Pandemic “space” was a complicated and new environment. Those who generally liked new challenges, and welcomed change tended to be best equipped to adjust to virtual worship and lockdown life. Those who were generally prone to emotional volatility consistently reported the worst experiences of being in lockdown. We found that our preferred model of personality once again proved to be a useful predictor of how religious people respond to the challenges of faith.

 

SO, WHAT next? We believe that we have demonstrated the value for the Church of this sort of detailed academic research. It complements other church-based research on clergy and congregations, and enables us to understand the forces driving opinion and action across different parts of the Church.

Next year, it will be ten years since the last general Church Times survey. Many of the same issues as faced us then face us now, and there are new challenges that need to be tested with evidence, and understood with compassion and care. Watch this space. . .

A big thank you to everyone who took part. Our surveys (and we do a lot of surveys) are not of the two minute “vox-pop” variety: we ask detailed questions covering a wide range of topics. We do that for good reasons, but it does require commitment from our participants. That generous giving of time and thought allowed us to show how people in various denominations experienced an unprecedented trauma.  We also want to thank those who promoted the survey, especially the Church Times who also gave us space to report our findings in Comment section over the last two years. These were not the first surveys on which we worked with the Church Times, and we were able to build on previous experiences to good effect. (You can read about the 2001 and 2013 Church Times surveys in books mentioned at the end of this article).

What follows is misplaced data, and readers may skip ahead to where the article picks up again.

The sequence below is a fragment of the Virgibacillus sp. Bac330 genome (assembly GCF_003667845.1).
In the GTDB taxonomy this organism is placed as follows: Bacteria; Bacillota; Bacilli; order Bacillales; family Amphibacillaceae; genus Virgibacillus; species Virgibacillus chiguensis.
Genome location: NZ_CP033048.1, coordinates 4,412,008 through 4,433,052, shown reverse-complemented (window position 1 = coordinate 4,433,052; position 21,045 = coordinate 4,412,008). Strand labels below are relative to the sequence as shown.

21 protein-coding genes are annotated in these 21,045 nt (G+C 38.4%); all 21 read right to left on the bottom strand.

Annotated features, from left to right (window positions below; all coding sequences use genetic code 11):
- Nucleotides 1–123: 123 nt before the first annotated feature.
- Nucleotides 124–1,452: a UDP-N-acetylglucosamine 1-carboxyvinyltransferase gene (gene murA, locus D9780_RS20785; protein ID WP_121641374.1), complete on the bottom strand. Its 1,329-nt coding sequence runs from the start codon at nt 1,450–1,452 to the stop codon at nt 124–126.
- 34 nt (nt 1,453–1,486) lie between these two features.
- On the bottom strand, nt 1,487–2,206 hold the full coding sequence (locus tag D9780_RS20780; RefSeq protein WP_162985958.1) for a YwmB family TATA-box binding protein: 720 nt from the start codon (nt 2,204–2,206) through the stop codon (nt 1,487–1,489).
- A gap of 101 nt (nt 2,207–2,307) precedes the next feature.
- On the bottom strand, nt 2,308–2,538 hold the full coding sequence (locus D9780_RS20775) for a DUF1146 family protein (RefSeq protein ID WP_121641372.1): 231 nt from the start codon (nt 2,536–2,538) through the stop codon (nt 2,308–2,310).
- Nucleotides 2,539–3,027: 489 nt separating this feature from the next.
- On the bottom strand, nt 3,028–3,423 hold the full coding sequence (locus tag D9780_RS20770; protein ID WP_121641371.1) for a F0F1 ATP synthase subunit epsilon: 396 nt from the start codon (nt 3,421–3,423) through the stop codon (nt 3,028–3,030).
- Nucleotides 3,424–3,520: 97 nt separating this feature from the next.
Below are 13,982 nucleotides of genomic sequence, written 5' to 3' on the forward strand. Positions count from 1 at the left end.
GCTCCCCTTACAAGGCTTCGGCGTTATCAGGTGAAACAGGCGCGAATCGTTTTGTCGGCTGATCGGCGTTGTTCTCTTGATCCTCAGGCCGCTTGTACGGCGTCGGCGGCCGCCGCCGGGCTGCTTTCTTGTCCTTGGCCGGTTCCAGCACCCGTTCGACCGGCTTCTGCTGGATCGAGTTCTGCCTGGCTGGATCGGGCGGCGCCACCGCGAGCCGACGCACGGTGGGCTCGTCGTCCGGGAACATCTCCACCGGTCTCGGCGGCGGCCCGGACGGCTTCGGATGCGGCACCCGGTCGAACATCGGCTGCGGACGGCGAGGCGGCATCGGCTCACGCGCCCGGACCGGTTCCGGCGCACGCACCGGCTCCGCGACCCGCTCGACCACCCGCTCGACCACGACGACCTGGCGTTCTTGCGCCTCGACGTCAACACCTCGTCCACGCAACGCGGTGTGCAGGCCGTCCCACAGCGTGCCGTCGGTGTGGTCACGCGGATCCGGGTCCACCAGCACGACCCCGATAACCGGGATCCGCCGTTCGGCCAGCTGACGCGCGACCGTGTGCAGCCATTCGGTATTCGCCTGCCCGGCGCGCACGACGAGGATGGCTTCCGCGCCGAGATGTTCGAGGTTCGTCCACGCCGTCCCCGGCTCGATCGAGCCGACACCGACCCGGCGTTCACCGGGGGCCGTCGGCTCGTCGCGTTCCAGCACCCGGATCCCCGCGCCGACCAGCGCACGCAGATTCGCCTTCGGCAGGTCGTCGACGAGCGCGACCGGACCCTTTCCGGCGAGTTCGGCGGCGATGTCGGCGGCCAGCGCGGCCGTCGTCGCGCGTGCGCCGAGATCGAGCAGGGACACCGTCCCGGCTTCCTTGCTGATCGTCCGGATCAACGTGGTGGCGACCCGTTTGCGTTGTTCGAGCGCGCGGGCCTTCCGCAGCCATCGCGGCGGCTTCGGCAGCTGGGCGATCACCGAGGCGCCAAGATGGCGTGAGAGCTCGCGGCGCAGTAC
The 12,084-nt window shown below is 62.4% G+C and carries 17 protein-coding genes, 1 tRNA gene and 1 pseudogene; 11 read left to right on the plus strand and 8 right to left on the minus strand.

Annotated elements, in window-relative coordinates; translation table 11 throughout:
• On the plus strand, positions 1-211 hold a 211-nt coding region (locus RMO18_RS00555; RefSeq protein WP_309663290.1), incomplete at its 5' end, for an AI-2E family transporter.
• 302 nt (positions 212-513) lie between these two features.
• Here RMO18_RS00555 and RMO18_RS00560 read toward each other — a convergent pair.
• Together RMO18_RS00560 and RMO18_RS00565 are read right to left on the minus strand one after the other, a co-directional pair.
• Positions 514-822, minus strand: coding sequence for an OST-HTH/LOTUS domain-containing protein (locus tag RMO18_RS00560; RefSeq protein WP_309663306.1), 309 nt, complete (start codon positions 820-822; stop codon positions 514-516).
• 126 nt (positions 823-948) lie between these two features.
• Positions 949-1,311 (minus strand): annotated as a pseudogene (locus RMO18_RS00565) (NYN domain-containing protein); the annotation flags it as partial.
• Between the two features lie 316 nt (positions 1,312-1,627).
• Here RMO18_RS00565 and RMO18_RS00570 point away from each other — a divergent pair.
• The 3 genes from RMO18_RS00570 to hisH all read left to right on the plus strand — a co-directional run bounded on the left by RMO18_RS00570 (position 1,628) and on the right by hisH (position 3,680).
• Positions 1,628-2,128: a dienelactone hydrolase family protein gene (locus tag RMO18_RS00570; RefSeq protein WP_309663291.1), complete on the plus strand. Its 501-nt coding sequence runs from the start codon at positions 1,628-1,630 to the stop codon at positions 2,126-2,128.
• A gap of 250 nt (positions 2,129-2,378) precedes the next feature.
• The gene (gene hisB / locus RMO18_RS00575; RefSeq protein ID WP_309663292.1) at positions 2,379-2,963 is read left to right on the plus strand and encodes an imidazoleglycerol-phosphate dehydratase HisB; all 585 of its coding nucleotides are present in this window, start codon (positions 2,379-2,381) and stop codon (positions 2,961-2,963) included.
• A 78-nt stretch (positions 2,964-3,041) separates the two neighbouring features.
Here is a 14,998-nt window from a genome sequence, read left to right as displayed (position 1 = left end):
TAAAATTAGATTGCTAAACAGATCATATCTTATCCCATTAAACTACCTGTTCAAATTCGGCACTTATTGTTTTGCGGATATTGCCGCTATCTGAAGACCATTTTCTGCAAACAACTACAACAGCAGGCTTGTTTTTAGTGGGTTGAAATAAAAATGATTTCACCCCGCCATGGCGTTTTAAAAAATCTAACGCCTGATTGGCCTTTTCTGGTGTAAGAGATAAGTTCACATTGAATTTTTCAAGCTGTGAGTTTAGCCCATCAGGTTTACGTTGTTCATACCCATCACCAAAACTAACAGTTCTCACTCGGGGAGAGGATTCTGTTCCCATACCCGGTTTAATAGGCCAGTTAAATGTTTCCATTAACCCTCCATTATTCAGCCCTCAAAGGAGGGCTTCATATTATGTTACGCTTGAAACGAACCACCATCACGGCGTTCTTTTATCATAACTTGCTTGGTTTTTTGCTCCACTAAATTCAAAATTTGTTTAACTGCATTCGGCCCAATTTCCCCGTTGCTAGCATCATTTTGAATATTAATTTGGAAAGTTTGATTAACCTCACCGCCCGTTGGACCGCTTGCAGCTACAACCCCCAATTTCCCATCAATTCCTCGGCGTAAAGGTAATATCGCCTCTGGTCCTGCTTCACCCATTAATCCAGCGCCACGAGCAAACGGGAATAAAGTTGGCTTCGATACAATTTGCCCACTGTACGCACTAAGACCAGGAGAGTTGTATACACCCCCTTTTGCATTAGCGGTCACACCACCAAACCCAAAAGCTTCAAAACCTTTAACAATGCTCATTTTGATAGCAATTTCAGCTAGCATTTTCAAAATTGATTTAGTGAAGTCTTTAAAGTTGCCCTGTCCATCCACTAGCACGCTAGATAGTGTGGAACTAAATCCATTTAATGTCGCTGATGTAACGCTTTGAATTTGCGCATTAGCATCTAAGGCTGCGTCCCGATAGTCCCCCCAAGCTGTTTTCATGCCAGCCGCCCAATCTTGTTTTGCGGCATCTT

The Revd Andrew Village is Professor of Practical and Empirical Theology, and Canon Leslie J. Francis is Visiting Professor of Theology and Religious Studies, at York St John University.


Results of the two Church Times surveys can be found in:

Leslie J. Francis, Mandy Robbins, & Jeff Astley (2005). Fragmented faith? Exposing the fault-lines in the Church of England. Milton Keynes: Paternoster Press.

Andrew Village (2018). The Church of England in the first decade of the 21st century: The Church Times Surveys. Cham, Switzerland: Palgrave Macmillan.